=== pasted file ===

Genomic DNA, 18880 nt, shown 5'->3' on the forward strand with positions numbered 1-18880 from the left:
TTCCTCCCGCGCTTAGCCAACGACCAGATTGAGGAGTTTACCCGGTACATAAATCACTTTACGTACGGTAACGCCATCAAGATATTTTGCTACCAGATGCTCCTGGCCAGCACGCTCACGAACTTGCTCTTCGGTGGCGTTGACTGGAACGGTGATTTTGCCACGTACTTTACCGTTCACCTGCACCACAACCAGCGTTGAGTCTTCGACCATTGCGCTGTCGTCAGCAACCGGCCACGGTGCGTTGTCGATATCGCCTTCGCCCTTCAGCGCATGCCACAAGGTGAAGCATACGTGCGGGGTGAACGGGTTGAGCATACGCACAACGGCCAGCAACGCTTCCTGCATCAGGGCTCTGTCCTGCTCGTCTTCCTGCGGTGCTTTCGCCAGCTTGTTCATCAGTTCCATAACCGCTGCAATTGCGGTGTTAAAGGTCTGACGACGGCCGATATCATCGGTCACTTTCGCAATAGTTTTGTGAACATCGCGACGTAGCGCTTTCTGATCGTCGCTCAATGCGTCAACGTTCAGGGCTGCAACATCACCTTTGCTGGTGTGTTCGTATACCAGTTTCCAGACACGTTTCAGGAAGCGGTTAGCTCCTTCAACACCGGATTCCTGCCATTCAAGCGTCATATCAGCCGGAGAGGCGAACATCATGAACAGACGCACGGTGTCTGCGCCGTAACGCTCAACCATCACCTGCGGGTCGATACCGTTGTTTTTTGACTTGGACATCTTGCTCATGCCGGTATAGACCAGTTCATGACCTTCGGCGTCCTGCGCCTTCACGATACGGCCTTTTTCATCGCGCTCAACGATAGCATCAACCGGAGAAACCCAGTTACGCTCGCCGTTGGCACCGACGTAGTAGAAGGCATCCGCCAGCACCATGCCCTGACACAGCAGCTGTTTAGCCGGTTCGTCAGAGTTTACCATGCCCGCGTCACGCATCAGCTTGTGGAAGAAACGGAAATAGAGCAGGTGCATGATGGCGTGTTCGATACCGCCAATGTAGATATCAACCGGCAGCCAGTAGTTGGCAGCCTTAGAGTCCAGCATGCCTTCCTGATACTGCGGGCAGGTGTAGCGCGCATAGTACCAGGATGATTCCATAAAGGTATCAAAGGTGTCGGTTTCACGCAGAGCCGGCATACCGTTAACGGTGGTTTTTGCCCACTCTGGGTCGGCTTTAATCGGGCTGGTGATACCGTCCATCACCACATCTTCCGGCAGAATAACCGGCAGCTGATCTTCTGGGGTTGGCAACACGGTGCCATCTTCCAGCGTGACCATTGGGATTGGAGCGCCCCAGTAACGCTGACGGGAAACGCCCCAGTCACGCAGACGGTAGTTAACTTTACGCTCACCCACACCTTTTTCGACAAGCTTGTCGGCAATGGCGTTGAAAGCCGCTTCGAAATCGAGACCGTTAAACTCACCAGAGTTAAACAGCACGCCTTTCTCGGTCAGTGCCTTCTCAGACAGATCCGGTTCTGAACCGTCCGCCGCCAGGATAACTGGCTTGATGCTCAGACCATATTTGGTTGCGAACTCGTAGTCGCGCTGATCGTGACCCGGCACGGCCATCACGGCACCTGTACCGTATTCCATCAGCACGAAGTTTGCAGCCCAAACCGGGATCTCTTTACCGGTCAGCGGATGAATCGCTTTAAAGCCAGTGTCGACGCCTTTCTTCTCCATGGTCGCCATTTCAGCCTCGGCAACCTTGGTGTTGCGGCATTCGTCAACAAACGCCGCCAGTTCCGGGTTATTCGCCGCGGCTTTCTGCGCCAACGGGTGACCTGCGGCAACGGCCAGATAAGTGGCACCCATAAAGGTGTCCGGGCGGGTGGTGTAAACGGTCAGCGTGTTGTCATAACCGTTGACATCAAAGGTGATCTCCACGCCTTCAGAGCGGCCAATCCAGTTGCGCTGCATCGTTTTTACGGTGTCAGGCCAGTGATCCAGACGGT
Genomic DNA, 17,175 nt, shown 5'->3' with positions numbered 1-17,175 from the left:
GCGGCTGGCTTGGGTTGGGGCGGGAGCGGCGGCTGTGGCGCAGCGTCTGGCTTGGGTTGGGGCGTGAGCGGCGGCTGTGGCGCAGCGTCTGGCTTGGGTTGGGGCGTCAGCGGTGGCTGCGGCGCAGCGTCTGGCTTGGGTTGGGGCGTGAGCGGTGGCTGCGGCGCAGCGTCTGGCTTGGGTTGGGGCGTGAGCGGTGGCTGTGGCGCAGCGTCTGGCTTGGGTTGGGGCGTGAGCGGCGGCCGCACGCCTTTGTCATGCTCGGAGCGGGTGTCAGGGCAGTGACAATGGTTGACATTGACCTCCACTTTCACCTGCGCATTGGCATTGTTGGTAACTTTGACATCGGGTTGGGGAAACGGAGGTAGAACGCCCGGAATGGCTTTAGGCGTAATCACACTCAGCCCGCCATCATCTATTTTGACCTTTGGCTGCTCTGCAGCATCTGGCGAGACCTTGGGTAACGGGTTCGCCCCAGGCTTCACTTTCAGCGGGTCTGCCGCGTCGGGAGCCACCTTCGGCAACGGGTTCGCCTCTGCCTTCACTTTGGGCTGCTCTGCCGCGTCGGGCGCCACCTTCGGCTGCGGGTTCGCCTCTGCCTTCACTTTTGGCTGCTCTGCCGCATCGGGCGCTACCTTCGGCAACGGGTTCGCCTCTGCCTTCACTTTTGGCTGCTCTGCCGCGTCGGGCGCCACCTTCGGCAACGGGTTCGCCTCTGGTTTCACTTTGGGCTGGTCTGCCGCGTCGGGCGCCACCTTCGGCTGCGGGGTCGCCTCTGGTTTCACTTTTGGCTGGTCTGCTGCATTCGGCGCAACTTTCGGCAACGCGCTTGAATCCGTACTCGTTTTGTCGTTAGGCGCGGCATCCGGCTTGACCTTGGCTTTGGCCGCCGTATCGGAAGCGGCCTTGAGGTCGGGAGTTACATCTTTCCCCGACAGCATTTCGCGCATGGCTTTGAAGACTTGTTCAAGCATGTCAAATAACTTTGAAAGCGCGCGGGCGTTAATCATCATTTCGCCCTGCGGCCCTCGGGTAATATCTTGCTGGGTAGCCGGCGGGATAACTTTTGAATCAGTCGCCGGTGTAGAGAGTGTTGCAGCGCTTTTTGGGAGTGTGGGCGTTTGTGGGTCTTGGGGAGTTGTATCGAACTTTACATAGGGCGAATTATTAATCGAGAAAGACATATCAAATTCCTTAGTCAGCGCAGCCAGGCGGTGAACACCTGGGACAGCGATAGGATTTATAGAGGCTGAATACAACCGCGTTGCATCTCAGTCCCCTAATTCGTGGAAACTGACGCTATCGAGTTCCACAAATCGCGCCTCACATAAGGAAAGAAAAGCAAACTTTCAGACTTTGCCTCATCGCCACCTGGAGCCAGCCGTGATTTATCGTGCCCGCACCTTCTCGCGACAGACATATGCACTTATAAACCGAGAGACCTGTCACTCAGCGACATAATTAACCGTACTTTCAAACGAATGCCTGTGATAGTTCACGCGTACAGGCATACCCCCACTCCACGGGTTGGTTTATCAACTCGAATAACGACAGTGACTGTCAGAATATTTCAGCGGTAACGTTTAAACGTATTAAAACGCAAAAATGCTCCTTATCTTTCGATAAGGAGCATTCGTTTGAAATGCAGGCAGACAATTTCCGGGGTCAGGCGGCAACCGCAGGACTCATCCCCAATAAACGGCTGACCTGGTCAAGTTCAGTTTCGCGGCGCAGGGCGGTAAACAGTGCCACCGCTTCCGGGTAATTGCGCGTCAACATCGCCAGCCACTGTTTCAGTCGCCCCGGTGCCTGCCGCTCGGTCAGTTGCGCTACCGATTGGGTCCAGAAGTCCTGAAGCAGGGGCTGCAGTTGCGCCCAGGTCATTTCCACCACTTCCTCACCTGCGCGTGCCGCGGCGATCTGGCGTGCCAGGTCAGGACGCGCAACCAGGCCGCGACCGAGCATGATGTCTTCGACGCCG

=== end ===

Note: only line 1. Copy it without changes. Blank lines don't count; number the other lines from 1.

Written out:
Genomic DNA, 18880 nt, shown 5'->3' on the forward strand with positions numbered 1-18880 from the left: